finance, rental cars

I’m thinking of you living in the Malibu, CA area, Deborah living in the D.C. area and Betsy living in Boston. Those are just some high rent areas that came to the top of my head. San Francisco is expensive, granted, but it’s not the only expensive place in the U.S. to live. I think she’s yet to really understand what the whole Dave Ramsey thing is about, and is hoping that we’ll support her in her want to purchase a home and to purchase a new car. I think we’ve all learned that these are lovely things, but not always financially feasible no longer how much you try to justify the purchases. Sometimes one just has to learn the hard way, as most of us have. Just my thoughts.


I purchased the Total Money Makeove book r and was listening to Dave’s Radio show on a regular basis and totally following Dave’s plan and was able to pay off over $30,000 of credit card debt, and have been debt free for the past 7 years with the exception of a small student loan. Credit card addiction and massive debt had been a long standing problem for me for over 30 years. It has been great to get rid of this and not have to worry about it anymore.

I am however finding myself stuck right now and having a hard time moving forward with saving and investing and want to get back on track with Dave’s plan. I just ordered the Financial Peace book.

I am wanting to find out if there is an easy way to get archives of Dave’s radio show, television show and the podcasts. Please let me know. Thanks. Also, if there is anything else you can recommend that I do besides reading the Financial Peace book and listening/watching the shows, please let me know.


there because I have family and friends in that area–that’s where I’m from. I just think that perhaps he is looking in the most expensive area and wants the same type of living that he gets at a lower price where he is from. It’s doable to live on 172k in that area, my nephew is living off 75k and living in DC.


but want to chime in as someone who lives in the DMV… it’s very expensive to live here and for someone in Congress it’s tough to find a sublet in DC proper to crash while also traveling back and forth to the home state.

Not justifying. Just trying to give another perspective. Here in the DMV the *average* family feels POOR if they make less than $400K. No, I’m not kidding. And yes, there are plenty of us who make less but that seems to be the baseline right now for comfort zone.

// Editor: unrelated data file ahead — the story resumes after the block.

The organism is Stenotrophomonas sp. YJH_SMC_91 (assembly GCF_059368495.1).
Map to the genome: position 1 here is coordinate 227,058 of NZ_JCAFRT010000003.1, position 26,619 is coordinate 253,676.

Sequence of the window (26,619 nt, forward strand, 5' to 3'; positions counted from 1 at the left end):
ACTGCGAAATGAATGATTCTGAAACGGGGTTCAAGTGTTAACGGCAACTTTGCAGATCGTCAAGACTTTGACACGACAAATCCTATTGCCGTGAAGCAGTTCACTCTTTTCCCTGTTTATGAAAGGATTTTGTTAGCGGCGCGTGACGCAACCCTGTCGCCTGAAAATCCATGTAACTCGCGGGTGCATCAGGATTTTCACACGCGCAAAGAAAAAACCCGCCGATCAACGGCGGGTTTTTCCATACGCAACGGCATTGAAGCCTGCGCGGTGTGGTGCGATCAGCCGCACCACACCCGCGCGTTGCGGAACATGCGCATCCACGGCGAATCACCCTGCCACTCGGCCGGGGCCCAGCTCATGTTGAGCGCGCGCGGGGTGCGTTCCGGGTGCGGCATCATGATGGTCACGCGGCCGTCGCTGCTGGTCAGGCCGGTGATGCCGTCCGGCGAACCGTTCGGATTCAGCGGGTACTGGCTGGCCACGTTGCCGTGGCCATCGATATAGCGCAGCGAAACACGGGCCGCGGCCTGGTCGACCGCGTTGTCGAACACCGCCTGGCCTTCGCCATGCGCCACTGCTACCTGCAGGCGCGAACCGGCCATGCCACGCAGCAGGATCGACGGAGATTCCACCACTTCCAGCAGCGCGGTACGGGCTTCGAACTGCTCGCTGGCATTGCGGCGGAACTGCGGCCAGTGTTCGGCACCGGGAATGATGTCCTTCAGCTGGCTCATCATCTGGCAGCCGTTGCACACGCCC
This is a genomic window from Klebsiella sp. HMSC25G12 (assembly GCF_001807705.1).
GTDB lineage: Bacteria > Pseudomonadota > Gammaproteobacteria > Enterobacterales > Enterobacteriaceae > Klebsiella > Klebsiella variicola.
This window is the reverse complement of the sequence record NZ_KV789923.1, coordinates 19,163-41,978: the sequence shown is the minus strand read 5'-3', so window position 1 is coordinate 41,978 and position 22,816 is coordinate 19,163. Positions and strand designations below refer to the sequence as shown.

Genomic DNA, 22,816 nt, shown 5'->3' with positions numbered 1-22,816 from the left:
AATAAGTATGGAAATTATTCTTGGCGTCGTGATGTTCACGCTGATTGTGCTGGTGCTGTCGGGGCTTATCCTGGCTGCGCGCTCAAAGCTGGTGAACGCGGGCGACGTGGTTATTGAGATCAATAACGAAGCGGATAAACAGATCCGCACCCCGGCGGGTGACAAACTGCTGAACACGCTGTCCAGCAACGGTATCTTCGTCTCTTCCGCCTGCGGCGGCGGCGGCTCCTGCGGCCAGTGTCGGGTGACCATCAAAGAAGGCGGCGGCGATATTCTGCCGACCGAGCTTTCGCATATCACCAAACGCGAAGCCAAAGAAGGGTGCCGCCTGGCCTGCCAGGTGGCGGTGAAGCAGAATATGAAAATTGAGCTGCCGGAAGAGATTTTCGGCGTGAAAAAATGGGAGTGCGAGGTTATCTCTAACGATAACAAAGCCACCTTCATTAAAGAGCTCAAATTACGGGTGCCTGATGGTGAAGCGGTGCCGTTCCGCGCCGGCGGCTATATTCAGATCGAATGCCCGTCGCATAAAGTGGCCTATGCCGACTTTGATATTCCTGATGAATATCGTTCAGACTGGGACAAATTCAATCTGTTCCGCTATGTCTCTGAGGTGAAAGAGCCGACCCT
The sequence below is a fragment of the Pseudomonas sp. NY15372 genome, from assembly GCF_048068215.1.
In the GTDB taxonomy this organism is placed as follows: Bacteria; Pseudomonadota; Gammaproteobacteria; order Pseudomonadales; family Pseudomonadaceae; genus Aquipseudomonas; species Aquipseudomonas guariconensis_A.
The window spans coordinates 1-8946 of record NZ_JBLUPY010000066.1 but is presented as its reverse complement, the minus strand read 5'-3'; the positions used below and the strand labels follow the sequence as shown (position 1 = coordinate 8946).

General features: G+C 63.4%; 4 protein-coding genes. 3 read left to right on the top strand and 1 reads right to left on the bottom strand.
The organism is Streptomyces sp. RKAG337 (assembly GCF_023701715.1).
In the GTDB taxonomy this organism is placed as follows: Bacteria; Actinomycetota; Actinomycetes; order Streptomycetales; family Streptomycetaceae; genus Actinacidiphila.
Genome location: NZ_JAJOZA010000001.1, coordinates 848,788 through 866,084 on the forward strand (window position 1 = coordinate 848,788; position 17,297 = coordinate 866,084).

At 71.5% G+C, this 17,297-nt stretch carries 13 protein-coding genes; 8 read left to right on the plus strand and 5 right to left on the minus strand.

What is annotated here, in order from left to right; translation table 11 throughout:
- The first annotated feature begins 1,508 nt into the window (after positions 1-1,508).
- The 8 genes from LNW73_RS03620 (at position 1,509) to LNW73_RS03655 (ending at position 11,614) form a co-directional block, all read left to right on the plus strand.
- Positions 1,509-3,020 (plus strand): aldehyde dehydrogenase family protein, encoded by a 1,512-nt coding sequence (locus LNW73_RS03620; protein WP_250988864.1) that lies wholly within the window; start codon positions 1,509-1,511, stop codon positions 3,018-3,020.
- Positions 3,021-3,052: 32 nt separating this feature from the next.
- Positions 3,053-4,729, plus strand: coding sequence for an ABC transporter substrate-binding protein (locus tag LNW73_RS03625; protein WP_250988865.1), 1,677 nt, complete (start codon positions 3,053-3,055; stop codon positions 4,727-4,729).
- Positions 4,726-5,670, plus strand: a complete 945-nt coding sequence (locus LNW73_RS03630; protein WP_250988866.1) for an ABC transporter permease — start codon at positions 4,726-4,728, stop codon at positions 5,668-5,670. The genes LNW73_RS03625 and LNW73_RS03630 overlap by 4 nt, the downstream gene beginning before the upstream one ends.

Just another perspective.

finance, firms

make well over $400,000, but it is a hard, long journey for 13-15 years to make it to Partner. My wife is a Non-Equity Partner, basically they call it a Principle, but she manages 75 people and is pretty stressed out most of the time. She has very specific tax skills. Basically she does the taxes on Mortgage Backed Securities.


We are too young to actually retire, so we will just sock away the money and my wife will probably start to work part time after she turns 50. I need to work my gov’t job for 10 years to get my pension and other benefits, but that will only put me at 57. Our jobs aren’t horribly stressful, well, mine isn’t. My wife is ready to quit. Our goal is to have $4,000,000 in retirement when we quit. We just passed $2.1M this year.
We could probably live off of $60,000 a year. We will have IRAs, pensions, and SS to live off of. My wfie will get max SS and mine won’t be too bad. That might be $4,000 a month right there. It is hard to really determine what we will need since we won’t be travelling all the time, but we will start to really focus on expenses a few years out and see what we will be spending. Like I said, one car might go away, we will probably kill cable since we will probably be doing some volunteer work. We are close to living off of my $80K salary so I imagine we can do just fine with $40K-$50K a year. I don’t plan on getting inheritance from the parents, but if we were, it might be a few hundred thousand from her parents and mine.

We might end up selling our house and moving into my mom’s condo one day after she passes away. The maint. fees are about $700 a month now and might be higher, but that includes insurance and water, so we are already paying $5,300 a year in property taxes and $2,500 a year in homeowners insurance. Her condo is half as much as our house in size and cost and it is paid for. So could sell our house for $400,000 and just use that for a long time to pay for regular expenses. We have an HSA and hope we can build that to pay our LTHI premiums once we stop working.


but a year or two before my wife quits her high powered job, I might have to try and really institute a real budget to keep her based in reality. We practically live off my salary now, but I will probably cut back on eating out at work and try and ride my bike more places. I told her to plan a really expensive vacation while she is still working. I am doing my 50th birthday in Munich in two years during Oktoberfest and won’t be skimping on much.


The DR way of doing things is slow and steady, like a crockpot, not a microwave. But the Retirement Extreme crowd takes things a bit differently. They save 80-90% of their income for 5-7 years and “retire” early. They live off of around $35,000 a year, walk everywhere, live extremely fugally, hardly eat out or travel with a hotel. Yet, they live extremely full happy lives. They have everything they need or want. They can buy organic food if they want, travel (although with lots of discounts), buy real estate and generally save money.
I enjoy reading these blogs too, but it seems quite different from DR’s way. Anyone else read these types of blogs?